I've picked on Baby Led Weaning plenty - and it deserves to be picked on, because it never delivered on its promise of teaching a kid how to eat all kinds of fun and exciting adult foods, such as anything that isn't cheese or pasta related - and while I still spend WAY too much time cleaning up all kinds of squishy, crunchy, smeary food off the dining room floor after every meal, there is one thing that it has taught Edie to do. And it's something that I value quite a bit.
That woman can eat some heat.
Finn has never been fond of hot foods - neither caliente or picante. He will immediately spit out anything that is even approaching hot in temperature, even if it hasn't actually touched his tongue, based purely on an offhand mention that it might be hot or the presence of a single wisp of steam. He's slightly better with spicy, making a single concession to my love of spicy foods by sharing 1, maybe 2, but no more than 3 Jalapeño potato chips with me. Anything more than that will result in cries of "too spicy!" and maybe some tears.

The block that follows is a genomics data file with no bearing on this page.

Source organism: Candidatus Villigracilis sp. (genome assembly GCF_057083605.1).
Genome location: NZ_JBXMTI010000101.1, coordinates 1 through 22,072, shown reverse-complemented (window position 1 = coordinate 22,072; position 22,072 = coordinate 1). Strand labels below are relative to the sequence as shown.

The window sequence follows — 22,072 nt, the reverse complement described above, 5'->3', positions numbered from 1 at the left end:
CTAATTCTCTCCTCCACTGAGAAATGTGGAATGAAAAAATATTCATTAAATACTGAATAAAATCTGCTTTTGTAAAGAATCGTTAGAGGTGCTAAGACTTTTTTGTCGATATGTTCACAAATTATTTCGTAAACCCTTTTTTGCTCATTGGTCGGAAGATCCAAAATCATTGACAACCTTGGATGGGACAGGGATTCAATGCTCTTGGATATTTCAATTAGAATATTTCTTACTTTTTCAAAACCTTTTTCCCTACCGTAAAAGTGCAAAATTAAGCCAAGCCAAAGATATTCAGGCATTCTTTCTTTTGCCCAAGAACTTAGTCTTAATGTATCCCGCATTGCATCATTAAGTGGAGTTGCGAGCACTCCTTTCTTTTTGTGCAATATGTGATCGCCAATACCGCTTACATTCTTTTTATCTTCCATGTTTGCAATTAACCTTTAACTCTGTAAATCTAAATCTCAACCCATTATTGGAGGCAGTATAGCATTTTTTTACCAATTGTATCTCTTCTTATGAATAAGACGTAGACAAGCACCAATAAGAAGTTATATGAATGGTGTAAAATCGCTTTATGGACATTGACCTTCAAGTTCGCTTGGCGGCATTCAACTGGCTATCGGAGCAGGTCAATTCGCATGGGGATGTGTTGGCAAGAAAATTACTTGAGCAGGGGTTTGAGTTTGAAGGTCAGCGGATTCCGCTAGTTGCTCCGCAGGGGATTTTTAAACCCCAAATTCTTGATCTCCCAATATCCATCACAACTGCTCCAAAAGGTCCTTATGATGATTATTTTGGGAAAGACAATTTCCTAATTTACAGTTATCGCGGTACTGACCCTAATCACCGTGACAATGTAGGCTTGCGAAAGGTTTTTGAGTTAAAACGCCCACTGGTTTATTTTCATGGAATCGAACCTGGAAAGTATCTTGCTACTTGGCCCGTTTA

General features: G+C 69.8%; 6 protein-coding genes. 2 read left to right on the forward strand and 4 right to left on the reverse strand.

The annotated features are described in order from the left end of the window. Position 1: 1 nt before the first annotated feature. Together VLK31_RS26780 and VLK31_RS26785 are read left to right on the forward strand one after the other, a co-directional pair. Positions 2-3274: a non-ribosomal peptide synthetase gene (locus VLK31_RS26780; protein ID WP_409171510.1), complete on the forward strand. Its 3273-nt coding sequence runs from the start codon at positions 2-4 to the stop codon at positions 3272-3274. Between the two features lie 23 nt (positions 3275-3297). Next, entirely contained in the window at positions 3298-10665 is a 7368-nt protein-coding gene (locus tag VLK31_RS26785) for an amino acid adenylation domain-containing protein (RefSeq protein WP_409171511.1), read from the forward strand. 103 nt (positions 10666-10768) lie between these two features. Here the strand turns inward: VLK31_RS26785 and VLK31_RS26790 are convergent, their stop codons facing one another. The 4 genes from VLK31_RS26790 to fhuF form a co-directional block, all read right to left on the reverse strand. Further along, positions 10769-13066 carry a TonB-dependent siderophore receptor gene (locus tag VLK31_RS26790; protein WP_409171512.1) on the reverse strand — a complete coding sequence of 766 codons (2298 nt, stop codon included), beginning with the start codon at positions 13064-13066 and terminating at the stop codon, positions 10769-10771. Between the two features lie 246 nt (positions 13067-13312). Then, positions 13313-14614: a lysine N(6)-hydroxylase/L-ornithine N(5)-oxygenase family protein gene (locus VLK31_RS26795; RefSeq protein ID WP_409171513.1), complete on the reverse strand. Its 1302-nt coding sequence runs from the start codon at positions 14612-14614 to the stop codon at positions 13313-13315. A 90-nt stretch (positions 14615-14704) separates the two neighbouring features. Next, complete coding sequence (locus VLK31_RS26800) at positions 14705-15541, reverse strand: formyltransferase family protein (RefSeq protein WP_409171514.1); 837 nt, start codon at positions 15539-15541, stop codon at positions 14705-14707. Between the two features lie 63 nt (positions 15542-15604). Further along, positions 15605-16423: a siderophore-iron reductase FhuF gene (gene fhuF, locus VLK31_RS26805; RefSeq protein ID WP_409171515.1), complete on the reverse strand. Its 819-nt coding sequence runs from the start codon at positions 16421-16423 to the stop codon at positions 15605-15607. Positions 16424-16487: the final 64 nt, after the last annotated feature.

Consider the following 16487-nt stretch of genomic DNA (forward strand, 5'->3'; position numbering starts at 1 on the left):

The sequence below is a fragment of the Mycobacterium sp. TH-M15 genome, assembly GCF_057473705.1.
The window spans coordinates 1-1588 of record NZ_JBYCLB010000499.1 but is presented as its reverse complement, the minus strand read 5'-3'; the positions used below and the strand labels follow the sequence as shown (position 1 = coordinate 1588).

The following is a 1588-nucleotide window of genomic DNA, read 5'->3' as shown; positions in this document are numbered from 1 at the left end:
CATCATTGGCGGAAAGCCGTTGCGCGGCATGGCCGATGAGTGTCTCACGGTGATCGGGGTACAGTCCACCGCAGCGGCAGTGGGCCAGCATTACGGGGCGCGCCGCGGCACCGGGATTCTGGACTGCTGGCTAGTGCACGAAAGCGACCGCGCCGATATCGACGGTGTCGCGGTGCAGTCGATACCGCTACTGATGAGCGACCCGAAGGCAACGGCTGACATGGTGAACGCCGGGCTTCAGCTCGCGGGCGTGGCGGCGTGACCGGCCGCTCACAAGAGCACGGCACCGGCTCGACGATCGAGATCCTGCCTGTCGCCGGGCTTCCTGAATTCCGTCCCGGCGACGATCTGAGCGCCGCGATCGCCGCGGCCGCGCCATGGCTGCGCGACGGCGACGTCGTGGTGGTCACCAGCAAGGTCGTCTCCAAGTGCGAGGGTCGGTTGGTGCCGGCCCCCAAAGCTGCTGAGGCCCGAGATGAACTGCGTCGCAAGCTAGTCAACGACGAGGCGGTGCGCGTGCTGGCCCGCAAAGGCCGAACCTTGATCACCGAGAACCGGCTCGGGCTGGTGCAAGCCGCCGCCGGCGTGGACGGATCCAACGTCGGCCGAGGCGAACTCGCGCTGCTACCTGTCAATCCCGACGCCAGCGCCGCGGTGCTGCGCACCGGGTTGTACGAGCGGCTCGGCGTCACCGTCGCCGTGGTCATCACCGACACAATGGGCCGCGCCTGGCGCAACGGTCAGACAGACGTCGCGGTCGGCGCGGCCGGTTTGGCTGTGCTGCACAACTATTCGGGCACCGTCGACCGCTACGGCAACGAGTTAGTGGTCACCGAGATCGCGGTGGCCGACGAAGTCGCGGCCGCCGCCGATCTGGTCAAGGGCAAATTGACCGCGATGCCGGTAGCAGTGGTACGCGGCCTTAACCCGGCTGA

I'll bet Edie could drink Finn's tears if I were to boil them for 30 minutes. I'm not sure she has any temperature receptors in her mouth at all. Where Finn would cringe, Edie looks me dead-in-the-eye and matter of factly shovels more scorching hot food into her open cry-hole, while mentioning in a slightly bored fashion, "hot."
Not having to spend 15 minutes blowing on each bite of luke warm pasta is nice, but I've been leery about really unleashing the spicy on her. This hesitation is apparently unwarranted.
While the family was on a beautiful fall excursion a couple of weekends ago at one of Seattle's prettier parks, Kubota Garden, we took a moment to check out a koi pond in which a turtle was sunning himself. It was a great view, so I let go of Edie's hand for a second so I could snap off a couple of pictures. I turned around to call her to come up to the pond for a look and that's when another idyllic sight struck me: Edie with a dirty, half-empty Taco Bell hot sauce packet hanging out of her mouth.
As I screamed, dropping my camera and rushing over to wipe the disgusting red goo off of her face, her hands and her shirt, she just stood there, looking calmly at me, as if to say:
"Who's the baby now, old man?"